Good health care requires a partnership between the patient, family and physician. Here’s how to get the most out of medical appointments:
Getting ready for your visit Plan ahead Many people report forgetting to ask their doctor all of their questions. Whether you are the patient or the caregiver, avoid this problem by writing down questions and concerns beforehand. Bring the list to your appointment. If you get home and realize you still have questions, call the doctor to discuss them.
Give details Be open and honest when discussing care. Make notes about changes in behaviors, routines or eating habits. Be as specific as you can. When does it happen? How often? Does something seem to trigger it?
Bring medications. People with Alzheimer's or dementia may be under the care of more than one doctor and may be taking medications for multiple health conditions. It is important that everyone on the health care team knows about all prescription and over-the-counter medications, including any vitamins or herbal supplements being taken. Bring medication containers or a complete list (including dosages) with you to each appointment.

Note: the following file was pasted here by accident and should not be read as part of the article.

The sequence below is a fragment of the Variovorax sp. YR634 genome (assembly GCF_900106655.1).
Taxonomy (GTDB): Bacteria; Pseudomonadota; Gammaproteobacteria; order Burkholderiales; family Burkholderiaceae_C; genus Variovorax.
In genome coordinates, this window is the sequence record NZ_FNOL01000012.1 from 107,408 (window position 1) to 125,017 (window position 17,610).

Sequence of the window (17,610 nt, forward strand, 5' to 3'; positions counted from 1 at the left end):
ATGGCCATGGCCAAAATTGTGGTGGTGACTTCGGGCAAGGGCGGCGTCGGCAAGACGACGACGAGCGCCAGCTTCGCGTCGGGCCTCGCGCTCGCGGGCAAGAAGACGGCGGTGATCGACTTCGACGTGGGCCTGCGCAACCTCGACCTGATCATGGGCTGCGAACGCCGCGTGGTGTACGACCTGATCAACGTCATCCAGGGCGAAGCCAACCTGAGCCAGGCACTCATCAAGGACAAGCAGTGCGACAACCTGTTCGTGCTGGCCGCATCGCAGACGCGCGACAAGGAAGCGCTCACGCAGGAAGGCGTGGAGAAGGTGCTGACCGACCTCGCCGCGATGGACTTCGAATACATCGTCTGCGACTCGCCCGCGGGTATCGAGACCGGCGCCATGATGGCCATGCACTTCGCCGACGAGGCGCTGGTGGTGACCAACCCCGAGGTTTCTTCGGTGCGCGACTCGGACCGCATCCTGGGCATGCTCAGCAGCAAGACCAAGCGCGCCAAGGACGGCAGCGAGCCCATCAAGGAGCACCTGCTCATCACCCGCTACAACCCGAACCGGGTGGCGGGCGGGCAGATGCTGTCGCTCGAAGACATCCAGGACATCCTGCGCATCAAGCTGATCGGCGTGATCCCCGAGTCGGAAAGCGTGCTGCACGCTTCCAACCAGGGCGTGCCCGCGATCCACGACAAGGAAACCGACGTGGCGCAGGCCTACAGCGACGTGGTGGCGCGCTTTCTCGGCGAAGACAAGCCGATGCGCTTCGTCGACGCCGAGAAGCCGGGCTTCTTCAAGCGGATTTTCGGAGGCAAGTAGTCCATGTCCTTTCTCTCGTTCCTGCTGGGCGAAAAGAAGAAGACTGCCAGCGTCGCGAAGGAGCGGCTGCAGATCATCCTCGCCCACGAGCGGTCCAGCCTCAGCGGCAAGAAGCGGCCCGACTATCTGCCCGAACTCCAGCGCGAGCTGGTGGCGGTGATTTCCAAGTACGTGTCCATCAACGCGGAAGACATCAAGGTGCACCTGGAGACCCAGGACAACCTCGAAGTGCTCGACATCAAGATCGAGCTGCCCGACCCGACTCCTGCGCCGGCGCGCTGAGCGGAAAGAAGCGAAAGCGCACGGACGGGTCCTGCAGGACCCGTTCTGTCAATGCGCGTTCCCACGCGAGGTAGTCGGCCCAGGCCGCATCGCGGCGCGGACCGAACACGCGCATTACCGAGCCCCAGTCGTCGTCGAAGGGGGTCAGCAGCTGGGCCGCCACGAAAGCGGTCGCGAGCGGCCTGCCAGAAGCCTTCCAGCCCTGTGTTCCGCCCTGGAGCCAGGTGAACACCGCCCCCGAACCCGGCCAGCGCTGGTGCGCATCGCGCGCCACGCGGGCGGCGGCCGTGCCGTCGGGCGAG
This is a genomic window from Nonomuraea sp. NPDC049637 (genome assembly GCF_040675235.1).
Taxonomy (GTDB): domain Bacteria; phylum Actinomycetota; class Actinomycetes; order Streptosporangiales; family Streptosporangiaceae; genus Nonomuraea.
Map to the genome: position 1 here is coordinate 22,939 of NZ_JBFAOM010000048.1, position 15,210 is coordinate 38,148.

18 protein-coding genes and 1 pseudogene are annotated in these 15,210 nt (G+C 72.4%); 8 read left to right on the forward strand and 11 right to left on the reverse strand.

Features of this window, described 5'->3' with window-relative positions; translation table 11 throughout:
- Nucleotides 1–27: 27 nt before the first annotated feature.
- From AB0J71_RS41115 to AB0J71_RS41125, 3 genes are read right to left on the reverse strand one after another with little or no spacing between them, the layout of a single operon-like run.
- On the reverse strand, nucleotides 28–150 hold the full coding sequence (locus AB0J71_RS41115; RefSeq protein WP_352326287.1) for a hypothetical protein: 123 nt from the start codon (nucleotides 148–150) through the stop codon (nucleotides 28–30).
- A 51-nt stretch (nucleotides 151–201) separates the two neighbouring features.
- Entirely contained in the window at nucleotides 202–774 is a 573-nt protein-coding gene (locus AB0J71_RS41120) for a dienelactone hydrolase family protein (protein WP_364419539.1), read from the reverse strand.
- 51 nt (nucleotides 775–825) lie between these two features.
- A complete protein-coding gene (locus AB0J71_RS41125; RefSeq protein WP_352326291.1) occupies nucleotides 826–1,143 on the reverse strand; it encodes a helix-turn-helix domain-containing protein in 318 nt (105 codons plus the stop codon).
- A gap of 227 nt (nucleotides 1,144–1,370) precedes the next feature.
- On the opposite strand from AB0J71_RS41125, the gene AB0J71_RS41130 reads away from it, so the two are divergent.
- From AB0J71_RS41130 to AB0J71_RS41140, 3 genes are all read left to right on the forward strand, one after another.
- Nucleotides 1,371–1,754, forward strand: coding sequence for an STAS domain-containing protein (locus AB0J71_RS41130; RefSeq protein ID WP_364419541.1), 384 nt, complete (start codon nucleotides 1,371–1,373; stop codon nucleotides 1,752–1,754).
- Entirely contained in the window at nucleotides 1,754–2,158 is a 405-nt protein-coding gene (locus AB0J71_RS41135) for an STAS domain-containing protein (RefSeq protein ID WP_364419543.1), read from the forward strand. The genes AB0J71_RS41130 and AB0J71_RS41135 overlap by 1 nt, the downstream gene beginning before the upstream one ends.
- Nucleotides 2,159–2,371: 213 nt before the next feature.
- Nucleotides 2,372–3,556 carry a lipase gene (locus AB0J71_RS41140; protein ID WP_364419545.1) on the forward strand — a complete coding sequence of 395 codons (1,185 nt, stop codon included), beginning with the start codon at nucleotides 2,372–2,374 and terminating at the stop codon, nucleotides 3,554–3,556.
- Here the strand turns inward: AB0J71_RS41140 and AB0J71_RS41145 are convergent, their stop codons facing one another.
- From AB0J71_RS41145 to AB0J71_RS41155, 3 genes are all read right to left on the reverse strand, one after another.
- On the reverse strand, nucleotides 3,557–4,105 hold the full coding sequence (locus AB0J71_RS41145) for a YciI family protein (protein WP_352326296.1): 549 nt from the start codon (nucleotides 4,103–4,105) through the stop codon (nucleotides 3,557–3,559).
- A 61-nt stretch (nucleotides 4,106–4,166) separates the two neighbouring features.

At your visit Ask questions. Your doctor is an important source of support and information. If you don't understand something, ask questions until you do. Don't be afraid to speak up and to share your opinion.
Talk about treatment goals. Are medications working? Do dosages need to be changed or monitored? As dementia progresses, the goals of treatment will change. Make sure you understand all treatment options, as well as the risks and benefits of each.
Keep good records. After each appointment, make sure to update your records with any test results or changes to medications or care plans. It's important to keep a personal health record so care can be coordinated between doctors and information is accessible in an emergency. There are many ways to organize and store personal health information, including online services that make it possible to access records from anywhere at any time.